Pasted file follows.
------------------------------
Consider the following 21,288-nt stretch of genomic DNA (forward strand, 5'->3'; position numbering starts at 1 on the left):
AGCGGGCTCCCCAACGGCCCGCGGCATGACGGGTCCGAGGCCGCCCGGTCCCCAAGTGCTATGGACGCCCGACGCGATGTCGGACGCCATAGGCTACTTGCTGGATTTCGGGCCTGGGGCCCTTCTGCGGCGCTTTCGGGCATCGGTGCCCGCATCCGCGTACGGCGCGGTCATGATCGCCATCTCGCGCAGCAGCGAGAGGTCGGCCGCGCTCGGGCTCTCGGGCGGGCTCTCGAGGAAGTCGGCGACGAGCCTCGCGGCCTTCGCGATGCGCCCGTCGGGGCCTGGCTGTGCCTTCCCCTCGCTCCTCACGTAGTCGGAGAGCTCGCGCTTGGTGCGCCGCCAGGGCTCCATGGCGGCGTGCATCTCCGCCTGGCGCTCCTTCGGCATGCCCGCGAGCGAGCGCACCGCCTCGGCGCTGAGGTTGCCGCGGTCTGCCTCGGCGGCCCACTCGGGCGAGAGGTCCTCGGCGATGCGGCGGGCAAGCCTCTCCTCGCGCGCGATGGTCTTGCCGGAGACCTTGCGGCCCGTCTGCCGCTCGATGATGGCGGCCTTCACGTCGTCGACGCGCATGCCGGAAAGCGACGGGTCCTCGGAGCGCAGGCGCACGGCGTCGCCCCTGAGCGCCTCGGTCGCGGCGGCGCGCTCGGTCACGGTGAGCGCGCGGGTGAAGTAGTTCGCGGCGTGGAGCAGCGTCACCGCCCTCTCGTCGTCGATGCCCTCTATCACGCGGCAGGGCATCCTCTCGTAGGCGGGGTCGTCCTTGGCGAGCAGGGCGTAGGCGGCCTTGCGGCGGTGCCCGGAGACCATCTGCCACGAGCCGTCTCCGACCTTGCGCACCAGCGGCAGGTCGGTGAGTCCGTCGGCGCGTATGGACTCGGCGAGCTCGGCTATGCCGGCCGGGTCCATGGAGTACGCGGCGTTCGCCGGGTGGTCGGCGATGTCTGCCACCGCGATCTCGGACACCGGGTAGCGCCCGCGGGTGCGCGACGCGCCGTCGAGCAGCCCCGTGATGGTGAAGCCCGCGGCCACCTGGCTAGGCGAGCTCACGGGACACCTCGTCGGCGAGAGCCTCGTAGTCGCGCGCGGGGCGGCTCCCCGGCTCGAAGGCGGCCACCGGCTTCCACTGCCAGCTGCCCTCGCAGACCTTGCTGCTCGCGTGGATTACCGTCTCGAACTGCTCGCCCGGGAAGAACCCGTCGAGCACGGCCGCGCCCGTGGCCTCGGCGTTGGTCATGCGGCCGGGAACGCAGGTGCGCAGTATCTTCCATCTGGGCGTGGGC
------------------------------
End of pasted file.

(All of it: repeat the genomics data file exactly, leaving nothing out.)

Consider the following 21,288-nt stretch of genomic DNA (forward strand, 5'->3'; position numbering starts at 1 on the left):
AGCGGGCTCCCCAACGGCCCGCGGCATGACGGGTCCGAGGCCGCCCGGTCCCCAAGTGCTATGGACGCCCGACGCGATGTCGGACGCCATAGGCTACTTGCTGGATTTCGGGCCTGGGGCCCTTCTGCGGCGCTTTCGGGCATCGGTGCCCGCATCCGCGTACGGCGCGGTCATGATCGCCATCTCGCGCAGCAGCGAGAGGTCGGCCGCGCTCGGGCTCTCGGGCGGGCTCTCGAGGAAGTCGGCGACGAGCCTCGCGGCCTTCGCGATGCGCCCGTCGGGGCCTGGCTGTGCCTTCCCCTCGCTCCTCACGTAGTCGGAGAGCTCGCGCTTGGTGCGCCGCCAGGGCTCCATGGCGGCGTGCATCTCCGCCTGGCGCTCCTTCGGCATGCCCGCGAGCGAGCGCACCGCCTCGGCGCTGAGGTTGCCGCGGTCTGCCTCGGCGGCCCACTCGGGCGAGAGGTCCTCGGCGATGCGGCGGGCAAGCCTCTCCTCGCGCGCGATGGTCTTGCCGGAGACCTTGCGGCCCGTCTGCCGCTCGATGATGGCGGCCTTCACGTCGTCGACGCGCATGCCGGAAAGCGACGGGTCCTCGGAGCGCAGGCGCACGGCGTCGCCCCTGAGCGCCTCGGTCGCGGCGGCGCGCTCGGTCACGGTGAGCGCGCGGGTGAAGTAGTTCGCGGCGTGGAGCAGCGTCACCGCCCTCTCGTCGTCGATGCCCTCTATCACGCGGCAGGGCATCCTCTCGTAGGCGGGGTCGTCCTTGGCGAGCAGGGCGTAGGCGGCCTTGCGGCGGTGCCCGGAGACCATCTGCCACGAGCCGTCTCCGACCTTGCGCACCAGCGGCAGGTCGGTGAGTCCGTCGGCGCGTATGGACTCGGCGAGCTCGGCTATGCCGGCCGGGTCCATGGAGTACGCGGCGTTCGCCGGGTGGTCGGCGATGTCTGCCACCGCGATCTCGGACACCGGGTAGCGCCCGCGGGTGCGCGACGCGCCGTCGAGCAGCCCCGTGATGGTGAAGCCCGCGGCCACCTGGCTAGGCGAGCTCACGGGACACCTCGTCGGCGAGAGCCTCGTAGTCGCGCGCGGGGCGGCTCCCCGGCTCGAAGGCGGCCACCGGCTTCCACTGCCAGCTGCCCTCGCAGACCTTGCTGCTCGCGTGGATTACCGTCTCGAACTGCTCGCCCGGGAAGAACCCGTCGAGCACGGCCGCGCCCGTGGCCTCGGCGTTGGTCATGCGGCCGGGAACGCAGGTGCGCAGTATCTTCCATCTGGGCGTGGGC